# Why is the denominator ignored in the Bayes' rule?

The naïve Bayes' generative algorithm is often represented by the following formula:

$$\text{argmax}_{y} p(y|x) = \text{argmax}_y \frac{p(x|y)p(y)}{p(x)} \approx \text{argmax}_y p(x|y)p(y)$$

Why do we have $$p(x)=1$$ which allows the approximation $$\text{argmax}_y \frac{p(x|y)p(y)}{p(x)} \approx \text{argmax}_y p(x|y)p(y)$$?

• They have eliminated it because in comparing probability for best outcome, it would just introduce additional division and the divisor p(x) is same for all candidates. For example, if I tell you to compare the largest of the following numbers: 3/2, 5/2, 1/2, you will without thinking pick 5/2 since the divisors are same and 5 is greatest of all. – kiner_shah Dec 2 '17 at 16:37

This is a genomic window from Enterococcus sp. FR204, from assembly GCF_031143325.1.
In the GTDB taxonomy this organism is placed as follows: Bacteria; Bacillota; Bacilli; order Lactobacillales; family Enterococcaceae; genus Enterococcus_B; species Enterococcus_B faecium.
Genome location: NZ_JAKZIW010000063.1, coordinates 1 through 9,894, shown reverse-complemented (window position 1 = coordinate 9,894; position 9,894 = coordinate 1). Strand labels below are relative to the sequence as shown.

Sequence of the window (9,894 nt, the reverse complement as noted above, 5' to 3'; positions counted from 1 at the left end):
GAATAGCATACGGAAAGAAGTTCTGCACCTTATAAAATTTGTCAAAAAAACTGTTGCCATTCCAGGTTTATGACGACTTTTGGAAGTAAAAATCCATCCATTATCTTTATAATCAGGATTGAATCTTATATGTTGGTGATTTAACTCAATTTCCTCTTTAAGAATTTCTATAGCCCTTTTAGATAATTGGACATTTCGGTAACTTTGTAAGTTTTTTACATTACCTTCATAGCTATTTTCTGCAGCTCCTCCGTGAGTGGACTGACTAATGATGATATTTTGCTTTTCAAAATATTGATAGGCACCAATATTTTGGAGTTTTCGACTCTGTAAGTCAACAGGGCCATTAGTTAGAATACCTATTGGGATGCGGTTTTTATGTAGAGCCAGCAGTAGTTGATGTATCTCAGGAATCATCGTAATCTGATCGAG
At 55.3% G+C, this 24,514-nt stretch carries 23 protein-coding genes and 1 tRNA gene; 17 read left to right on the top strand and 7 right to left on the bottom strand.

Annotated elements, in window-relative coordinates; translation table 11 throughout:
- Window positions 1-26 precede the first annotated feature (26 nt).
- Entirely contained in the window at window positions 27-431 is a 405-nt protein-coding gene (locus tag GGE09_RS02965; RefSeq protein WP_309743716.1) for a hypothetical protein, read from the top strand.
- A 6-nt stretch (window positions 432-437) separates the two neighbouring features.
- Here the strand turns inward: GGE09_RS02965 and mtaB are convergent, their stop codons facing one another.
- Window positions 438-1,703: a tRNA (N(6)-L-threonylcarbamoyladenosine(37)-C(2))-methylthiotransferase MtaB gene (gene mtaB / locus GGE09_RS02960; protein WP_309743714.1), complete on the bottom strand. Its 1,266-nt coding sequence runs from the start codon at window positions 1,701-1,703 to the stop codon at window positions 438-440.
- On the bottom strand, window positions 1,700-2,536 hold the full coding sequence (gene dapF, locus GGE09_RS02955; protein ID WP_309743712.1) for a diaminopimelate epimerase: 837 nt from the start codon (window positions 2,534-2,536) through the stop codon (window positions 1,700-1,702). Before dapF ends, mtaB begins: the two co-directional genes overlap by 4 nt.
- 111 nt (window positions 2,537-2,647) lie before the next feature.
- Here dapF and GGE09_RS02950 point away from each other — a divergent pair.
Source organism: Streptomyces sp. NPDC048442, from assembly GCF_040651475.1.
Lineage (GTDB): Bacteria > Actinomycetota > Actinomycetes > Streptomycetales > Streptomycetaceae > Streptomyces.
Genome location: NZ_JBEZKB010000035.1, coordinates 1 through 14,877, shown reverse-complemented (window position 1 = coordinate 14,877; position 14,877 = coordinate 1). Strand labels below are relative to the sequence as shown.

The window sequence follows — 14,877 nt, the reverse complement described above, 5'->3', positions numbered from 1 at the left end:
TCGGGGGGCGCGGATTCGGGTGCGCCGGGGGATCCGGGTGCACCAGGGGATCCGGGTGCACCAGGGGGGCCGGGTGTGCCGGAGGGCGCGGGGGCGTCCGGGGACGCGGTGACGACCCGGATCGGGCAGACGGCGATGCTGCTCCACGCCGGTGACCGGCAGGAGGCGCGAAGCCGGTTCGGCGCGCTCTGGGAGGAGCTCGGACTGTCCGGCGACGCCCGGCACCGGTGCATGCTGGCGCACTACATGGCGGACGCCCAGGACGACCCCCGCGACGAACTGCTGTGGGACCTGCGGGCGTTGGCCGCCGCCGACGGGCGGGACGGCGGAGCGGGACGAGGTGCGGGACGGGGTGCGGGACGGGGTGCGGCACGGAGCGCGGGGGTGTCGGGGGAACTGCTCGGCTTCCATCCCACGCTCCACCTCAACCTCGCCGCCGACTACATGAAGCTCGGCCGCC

## 1 Answer

The answer from @kiner_shah in the comments has solved it:

They have eliminated it because in comparing probability for best outcome, it would just introduce additional division and the divisor p(x) is same for all candidates. For example, if I tell you to compare the largest of the following numbers: 3/2, 5/2, 1/2, you will without thinking pick 5/2 since the divisors are same and 5 is greatest of all.